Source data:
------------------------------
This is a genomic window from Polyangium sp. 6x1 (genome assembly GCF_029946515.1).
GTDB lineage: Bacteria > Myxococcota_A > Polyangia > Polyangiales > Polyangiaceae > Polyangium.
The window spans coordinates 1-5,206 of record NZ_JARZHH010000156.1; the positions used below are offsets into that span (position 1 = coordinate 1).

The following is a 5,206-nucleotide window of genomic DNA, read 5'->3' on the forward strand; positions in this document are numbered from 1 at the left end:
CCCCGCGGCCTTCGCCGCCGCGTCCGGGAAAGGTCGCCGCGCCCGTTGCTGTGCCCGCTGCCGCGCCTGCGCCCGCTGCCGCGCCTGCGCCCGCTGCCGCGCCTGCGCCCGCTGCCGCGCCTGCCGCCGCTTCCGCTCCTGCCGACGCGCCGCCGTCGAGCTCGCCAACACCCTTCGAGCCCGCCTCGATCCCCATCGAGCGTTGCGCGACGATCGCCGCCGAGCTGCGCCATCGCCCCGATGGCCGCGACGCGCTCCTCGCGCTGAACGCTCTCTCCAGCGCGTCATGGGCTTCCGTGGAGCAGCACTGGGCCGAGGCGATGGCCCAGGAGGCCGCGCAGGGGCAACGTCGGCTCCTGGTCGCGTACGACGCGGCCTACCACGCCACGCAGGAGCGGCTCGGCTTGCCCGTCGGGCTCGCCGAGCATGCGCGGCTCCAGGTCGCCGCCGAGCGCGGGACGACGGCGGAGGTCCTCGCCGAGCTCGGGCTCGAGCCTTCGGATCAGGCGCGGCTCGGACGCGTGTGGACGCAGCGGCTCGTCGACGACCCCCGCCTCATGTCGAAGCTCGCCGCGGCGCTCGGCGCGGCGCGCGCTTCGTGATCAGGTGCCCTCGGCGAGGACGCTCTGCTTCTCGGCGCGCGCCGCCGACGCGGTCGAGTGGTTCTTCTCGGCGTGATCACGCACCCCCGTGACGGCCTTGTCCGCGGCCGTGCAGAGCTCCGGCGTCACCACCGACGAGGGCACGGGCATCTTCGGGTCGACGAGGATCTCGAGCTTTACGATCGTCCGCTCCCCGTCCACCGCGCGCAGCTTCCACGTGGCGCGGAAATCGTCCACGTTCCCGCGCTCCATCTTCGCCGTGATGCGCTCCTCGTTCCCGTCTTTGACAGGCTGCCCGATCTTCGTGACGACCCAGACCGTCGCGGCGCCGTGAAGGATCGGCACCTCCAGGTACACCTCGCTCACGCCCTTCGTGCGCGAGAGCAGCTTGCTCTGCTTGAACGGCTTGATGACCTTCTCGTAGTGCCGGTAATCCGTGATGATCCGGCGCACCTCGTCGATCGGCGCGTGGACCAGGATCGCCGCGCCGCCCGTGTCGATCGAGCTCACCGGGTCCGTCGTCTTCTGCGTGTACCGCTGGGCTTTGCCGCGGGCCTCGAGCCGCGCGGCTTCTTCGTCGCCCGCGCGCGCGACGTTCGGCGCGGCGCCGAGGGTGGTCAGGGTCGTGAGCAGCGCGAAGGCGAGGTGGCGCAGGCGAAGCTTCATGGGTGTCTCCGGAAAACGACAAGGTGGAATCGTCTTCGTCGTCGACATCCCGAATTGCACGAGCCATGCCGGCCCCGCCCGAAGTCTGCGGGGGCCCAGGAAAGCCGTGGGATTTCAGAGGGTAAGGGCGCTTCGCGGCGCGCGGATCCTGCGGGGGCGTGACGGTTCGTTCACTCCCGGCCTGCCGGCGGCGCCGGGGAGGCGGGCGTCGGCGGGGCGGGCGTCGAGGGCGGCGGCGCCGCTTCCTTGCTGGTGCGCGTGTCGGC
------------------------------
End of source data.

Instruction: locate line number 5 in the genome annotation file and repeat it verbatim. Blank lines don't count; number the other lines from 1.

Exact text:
CCCCGCGGCCTTCGCCGCCGCGTCCGGGAAAGGTCGCCGCGCCCGTTGCTGTGCCCGCTGCCGCGCCTGCGCCCGCTGCCGCGCCTGCGCCCGCTGCCGCGCCTGCGCCCGCTGCCGCGCCTGCCGCCGCTTCCGCTCCTGCCGACGCGCCGCCGTCGAGCTCGCCAACACCCTTCGAGCCCGCCTCGATCCCCATCGAGCGTTGCGCGACGATCGCCGCCGAGCTGCGCCATCGCCCCGATGGCCGCGACGCGCTCCTCGCGCTGAACGCTCTCTCCAGCGCGTCATGGGCTTCCGTGGAGCAGCACTGGGCCGAGGCGATGGCCCAGGAGGCCGCGCAGGGGCAACGTCGGCTCCTGGTCGCGTACGACGCGGCCTACCACGCCACGCAGGAGCGGCTCGGCTTGCCCGTCGGGCTCGCCGAGCATGCGCGGCTCCAGGTCGCCGCCGAGCGCGGGACGACGGCGGAGGTCCTCGCCGAGCTCGGGCTCGAGCCTTCGGATCAGGCGCGGCTCGGACGCGTGTGGACGCAGCGGCTCGTCGACGACCCCCGCCTCATGTCGAAGCTCGCCGCGGCGCTCGGCGCGGCGCGCGCTTCGTGATCAGGTGCCCTCGGCGAGGACGCTCTGCTTCTCGGCGCGCGCCGCCGACGCGGTCGAGTGGTTCTTCTCGGCGTGATCACGCACCCCCGTGACGGCCTTGTCCGCGGCCGTGCAGAGCTCCGGCGTCACCACCGACGAGGGCACGGGCATCTTCGGGTCGACGAGGATCTCGAGCTTTACGATCGTCCGCTCCCCGTCCACCGCGCGCAGCTTCCACGTGGCGCGGAAATCGTCCACGTTCCCGCGCTCCATCTTCGCCGTGATGCGCTCCTCGTTCCCGTCTTTGACAGGCTGCCCGATCTTCGTGACGACCCAGACCGTCGCGGCGCCGTGAAGGATCGGCACCTCCAGGTACACCTCGCTCACGCCCTTCGTGCGCGAGAGCAGCTTGCTCTGCTTGAACGGCTTGATGACCTTCTCGTAGTGCCGGTAATCCGTGATGATCCGGCGCACCTCGTCGATCGGCGCGTGGACCAGGATCGCCGCGCCGCCCGTGTCGATCGAGCTCACCGGGTCCGTCGTCTTCTGCGTGTACCGCTGGGCTTTGCCGCGGGCCTCGAGCCGCGCGGCTTCTTCGTCGCCCGCGCGCGCGACGTTCGGCGCGGCGCCGAGGGTGGTCAGGGTCGTGAGCAGCGCGAAGGCGAGGTGGCGCAGGCGAAGCTTCATGGGTGTCTCCGGAAAACGACAAGGTGGAATCGTCTTCGTCGTCGACATCCCGAATTGCACGAGCCATGCCGGCCCCGCCCGAAGTCTGCGGGGGCCCAGGAAAGCCGTGGGATTTCAGAGGGTAAGGGCGCTTCGCGGCGCGCGGATCCTGCGGGGGCGTGACGGTTCGTTCACTCCCGGCCTGCCGGCGGCGCCGGGGAGGCGGGCGTCGGCGGGGCGGGCGTCGAGGGCGGCGGCGCCGCTTCCTTGCTGGTGCGCGTGTCGGC